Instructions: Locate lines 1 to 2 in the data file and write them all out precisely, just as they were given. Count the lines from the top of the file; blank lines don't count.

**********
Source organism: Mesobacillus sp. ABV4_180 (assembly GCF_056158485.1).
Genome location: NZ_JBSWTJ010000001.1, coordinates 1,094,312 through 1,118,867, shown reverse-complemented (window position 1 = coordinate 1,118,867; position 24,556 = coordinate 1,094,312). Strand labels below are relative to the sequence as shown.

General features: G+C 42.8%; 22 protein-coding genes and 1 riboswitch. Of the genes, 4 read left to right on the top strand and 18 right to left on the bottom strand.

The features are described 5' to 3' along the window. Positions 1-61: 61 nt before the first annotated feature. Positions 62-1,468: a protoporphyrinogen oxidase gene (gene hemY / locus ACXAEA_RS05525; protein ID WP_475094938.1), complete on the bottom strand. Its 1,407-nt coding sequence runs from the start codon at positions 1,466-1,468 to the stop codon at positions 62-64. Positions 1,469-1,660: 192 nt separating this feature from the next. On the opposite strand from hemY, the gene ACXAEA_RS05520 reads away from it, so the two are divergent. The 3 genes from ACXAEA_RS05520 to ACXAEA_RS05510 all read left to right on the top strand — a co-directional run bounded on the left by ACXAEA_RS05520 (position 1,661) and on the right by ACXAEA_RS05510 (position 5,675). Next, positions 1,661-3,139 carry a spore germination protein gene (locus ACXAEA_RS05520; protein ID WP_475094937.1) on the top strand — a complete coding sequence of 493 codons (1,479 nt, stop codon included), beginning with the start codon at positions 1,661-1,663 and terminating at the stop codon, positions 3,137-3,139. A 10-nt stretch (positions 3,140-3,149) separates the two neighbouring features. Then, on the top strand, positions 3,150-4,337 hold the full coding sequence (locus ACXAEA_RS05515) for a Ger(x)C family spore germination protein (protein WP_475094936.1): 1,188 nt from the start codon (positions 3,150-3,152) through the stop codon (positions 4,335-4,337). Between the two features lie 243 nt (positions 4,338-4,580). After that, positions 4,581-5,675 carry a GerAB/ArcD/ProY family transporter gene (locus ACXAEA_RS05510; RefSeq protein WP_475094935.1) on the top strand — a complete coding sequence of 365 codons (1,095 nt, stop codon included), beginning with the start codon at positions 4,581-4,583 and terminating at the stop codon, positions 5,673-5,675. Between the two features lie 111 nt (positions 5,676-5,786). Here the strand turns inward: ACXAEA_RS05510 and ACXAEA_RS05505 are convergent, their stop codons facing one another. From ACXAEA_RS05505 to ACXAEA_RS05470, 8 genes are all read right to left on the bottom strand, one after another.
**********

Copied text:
Source organism: Mesobacillus sp. ABV4_180 (assembly GCF_056158485.1).
Genome location: NZ_JBSWTJ010000001.1, coordinates 1,094,312 through 1,118,867, shown reverse-complemented (window position 1 = coordinate 1,118,867; position 24,556 = coordinate 1,094,312). Strand labels below are relative to the sequence as shown.